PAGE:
"These extracts," continued Mr. Pollard, "speak more powerfully than any words a man could; you all knew him and these words represent the man. He met his death while playing the handyman, preparing a meal for his comrades, and he died while on an errand of loving service. Our friend was steadfast to the duties to which he had given his life, and today we lift up our hearts in gratitude to God for the life lived, and we pray that his removal may be sanctified. He entered this conflict because he heard the call of duty. We pray this example may lead us all to the same fidelity and to manifest the same spirit, which was the very spirit of Christ Himself who loved us and gave himself for us."

Mr. Pollard closed his address with a special appeal to his congregation to live for the highest and the best. The service closed with the beautiful hymn 'Brief life is here our portion', and the playing of the 'Dead March' in Saul by the organist, Mr. Joseph Petty.

24 December 1915


Pte. Joe Bancroft, 1st West Riding (Duke of Wellington's) Regiment, and son of Mrs. Bancroft, of Holme Bridge, Sutton, killed on October 22nd. Formerly employed at the Sutton Mill Co-operative grocery store.

10 November 1916


On Sunday morning a memorial service to those who had fallen during the war from Sutton parish was held in St. Thomas's Church, conducted by Rev. A.R. Light (vicar). About 60 members of the local Volunteer Corps were present, having met in the Friendly Societies' Hall yard, under the leadership of Commander Clough. Special lessons were read and special psalms were sung. 'O rest in the Lord' was given on the organ by Mr. A.E. Foulds. The Vicar asked the congregation to offer prayers for the souls of those who had fallen. The following names were read out:- Privates Arnold Healey, F.W. Thompson, Walter Haggas, J.G. Bancroft, Evelyn Fisher, Tom Summerskill, Norman Riley, Henry Taylor, Lyall Taylor, R. Whitehall, E. Wilkinson, A.W. Tune, Lieut. Nelson Petty, and Capt. C.F. Horsfall.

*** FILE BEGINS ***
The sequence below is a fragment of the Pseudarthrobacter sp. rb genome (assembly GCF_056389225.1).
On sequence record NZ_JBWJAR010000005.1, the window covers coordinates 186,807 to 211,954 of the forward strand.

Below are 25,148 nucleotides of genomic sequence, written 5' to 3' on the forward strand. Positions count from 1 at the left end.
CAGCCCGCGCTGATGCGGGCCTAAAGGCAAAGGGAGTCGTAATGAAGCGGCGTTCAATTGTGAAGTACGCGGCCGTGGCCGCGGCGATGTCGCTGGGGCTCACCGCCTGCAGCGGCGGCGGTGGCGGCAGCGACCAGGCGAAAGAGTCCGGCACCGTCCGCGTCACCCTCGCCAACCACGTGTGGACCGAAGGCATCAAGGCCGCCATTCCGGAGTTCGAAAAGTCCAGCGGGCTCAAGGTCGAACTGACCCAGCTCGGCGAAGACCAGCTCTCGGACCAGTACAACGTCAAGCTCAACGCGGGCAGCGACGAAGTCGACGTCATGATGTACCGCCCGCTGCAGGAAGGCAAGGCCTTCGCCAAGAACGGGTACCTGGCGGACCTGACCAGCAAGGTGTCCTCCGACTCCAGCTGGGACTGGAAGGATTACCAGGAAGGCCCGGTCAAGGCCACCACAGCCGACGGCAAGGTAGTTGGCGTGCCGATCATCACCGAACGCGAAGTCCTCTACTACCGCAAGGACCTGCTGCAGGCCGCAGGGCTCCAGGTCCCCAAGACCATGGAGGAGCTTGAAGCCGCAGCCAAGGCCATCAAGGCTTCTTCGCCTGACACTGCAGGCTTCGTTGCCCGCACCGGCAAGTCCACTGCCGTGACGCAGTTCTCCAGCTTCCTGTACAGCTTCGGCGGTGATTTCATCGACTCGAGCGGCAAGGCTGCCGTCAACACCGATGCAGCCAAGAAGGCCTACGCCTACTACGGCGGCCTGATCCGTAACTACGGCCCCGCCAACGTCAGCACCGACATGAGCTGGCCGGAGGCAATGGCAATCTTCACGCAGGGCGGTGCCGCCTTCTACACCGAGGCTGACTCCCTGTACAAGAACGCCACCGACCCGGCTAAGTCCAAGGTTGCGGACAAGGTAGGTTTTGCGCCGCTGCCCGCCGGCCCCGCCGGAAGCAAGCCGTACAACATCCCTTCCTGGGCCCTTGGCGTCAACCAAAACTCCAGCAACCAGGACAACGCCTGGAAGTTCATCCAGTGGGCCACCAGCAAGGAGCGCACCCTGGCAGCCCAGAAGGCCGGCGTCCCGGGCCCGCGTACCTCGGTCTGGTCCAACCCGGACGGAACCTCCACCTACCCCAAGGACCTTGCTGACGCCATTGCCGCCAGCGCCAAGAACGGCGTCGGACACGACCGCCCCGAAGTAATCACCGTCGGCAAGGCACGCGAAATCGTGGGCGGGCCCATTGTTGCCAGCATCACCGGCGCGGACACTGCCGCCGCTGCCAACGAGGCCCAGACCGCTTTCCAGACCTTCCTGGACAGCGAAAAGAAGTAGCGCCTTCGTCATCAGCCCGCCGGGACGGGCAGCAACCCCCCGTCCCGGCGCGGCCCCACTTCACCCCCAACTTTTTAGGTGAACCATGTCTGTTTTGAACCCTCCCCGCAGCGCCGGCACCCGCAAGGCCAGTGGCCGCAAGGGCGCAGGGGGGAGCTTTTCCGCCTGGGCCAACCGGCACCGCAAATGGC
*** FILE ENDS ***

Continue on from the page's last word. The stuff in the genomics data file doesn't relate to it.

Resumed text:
The text from which the very sympathetic discourse was preached was 2nd Samuel, 1., 26, David's lamentation over the death of his friend Jonathan. At the close of the very impressive service Chopin's 'Funeral March' was given on the organ. At the close of the evening service, which was again conducted by the Vicar, the 'Dead March' in 'Saul' was played, and the National Anthem sung.

03 August 1917


DEDICATION OF ROLL OF HONOUR - A special service, reverent and very beautiful throughout, the dedication of the roll of honour, was conducted in St. Thomas's Church on Sunday evening last by the vicar, Rev. A. R. Light. The roll of honour is a triptych, the top panel, a beautiful inlet picture representing 'The Great Sacrifice.' It contains the names of the fallen heroes, viz., Arnold Healey, F.W. Thompson, Norman Riley, Lyall Taylor, J.G. Bancroft, E. Wilkinson, Nelson Petty, W. Haggas, G. Sanderson, R. Whitehall, W. Hargreaves, T. Summerskill, A.W. Tune, C.F. Horsfall, Lewis Binns,Albert Binns, E. Fisher, and W. Blake Spencer. The left panel represents 'The White Comrade,' and the right 'The watch on many waters,' in very artistic colours. The large centre space contains the names of all who were residents in the Sutton parish and are still serving their King and country. The sermon was from the text, "Through God we shall do valiantly." The large congregation left the church to the strains of the French National Anthem.